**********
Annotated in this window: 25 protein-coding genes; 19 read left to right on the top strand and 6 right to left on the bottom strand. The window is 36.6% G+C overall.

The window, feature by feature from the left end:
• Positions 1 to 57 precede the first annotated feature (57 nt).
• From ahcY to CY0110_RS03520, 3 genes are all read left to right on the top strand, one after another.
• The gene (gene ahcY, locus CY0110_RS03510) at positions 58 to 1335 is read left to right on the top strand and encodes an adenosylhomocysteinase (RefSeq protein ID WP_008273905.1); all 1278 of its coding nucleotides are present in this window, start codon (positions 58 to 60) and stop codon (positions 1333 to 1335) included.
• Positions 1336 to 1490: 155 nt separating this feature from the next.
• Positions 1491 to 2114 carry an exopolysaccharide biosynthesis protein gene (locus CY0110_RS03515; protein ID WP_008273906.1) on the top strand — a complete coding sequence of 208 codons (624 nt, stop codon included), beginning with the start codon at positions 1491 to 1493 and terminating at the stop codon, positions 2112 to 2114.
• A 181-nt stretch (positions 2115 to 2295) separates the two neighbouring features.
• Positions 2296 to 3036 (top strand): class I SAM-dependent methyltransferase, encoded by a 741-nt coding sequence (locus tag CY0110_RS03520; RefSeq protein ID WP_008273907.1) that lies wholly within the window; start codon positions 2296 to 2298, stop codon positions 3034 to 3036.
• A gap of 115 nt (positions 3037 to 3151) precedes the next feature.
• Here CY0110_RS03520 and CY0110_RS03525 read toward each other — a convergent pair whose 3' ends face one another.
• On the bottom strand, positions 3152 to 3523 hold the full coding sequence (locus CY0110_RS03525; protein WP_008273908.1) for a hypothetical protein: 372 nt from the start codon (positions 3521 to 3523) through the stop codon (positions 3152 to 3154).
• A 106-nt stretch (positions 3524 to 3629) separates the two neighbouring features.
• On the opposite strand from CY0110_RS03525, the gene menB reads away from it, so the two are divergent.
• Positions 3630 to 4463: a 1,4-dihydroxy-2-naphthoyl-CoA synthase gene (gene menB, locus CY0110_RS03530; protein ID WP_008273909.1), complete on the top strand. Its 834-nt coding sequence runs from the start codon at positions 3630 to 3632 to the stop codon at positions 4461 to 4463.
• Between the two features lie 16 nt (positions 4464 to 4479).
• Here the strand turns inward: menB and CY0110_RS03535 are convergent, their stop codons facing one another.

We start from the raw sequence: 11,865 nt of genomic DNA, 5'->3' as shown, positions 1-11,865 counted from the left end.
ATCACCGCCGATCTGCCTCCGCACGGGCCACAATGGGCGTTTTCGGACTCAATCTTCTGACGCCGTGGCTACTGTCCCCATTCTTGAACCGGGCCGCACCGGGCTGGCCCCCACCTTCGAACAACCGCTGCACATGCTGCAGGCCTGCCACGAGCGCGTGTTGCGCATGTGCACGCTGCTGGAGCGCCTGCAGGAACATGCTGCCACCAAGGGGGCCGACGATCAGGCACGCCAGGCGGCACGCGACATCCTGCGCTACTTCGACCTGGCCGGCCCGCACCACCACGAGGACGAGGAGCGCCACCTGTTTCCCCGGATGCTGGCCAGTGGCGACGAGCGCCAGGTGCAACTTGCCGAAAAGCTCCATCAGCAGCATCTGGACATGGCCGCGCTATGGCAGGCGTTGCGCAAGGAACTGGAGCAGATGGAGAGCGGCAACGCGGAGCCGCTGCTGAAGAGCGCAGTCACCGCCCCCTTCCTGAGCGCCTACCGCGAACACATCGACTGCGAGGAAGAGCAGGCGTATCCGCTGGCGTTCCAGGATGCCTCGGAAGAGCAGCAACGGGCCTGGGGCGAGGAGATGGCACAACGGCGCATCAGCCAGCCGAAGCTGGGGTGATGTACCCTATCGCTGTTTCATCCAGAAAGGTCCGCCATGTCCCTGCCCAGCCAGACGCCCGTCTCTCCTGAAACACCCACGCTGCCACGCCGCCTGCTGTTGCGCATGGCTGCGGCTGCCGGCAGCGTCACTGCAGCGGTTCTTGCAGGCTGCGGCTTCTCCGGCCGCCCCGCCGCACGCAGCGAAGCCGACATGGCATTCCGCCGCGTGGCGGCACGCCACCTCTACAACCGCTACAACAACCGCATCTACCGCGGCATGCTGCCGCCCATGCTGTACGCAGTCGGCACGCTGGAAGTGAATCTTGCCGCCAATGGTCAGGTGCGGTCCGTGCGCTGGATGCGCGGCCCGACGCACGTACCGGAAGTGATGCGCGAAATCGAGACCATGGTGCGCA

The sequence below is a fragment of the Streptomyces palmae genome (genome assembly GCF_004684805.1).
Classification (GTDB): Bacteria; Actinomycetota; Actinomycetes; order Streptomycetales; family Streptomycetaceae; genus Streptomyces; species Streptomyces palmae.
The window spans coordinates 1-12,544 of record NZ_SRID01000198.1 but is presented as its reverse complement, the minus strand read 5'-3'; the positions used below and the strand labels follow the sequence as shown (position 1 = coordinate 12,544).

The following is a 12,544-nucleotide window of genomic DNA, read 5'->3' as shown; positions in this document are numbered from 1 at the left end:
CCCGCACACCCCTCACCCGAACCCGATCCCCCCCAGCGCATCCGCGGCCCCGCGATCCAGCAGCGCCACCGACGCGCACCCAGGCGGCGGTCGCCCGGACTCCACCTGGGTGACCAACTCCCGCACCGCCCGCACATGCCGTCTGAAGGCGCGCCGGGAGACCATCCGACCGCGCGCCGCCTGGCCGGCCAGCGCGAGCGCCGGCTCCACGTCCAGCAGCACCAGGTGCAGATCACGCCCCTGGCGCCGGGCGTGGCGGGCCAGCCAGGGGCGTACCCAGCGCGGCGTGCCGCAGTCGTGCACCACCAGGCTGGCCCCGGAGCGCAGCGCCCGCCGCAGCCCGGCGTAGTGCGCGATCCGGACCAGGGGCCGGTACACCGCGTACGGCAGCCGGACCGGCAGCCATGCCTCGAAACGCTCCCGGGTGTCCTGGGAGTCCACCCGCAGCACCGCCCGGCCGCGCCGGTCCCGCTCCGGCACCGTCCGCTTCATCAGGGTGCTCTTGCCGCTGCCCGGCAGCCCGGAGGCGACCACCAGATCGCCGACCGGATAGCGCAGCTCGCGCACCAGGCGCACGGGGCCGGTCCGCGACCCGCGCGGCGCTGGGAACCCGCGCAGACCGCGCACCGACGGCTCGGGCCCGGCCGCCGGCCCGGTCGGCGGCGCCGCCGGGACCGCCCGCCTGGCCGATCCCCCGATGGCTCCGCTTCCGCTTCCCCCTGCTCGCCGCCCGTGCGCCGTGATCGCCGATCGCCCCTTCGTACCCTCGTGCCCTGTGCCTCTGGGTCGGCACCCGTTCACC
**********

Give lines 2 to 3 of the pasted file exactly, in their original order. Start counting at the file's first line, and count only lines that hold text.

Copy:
The window, feature by feature from the left end:
• Positions 1 to 57 precede the first annotated feature (57 nt).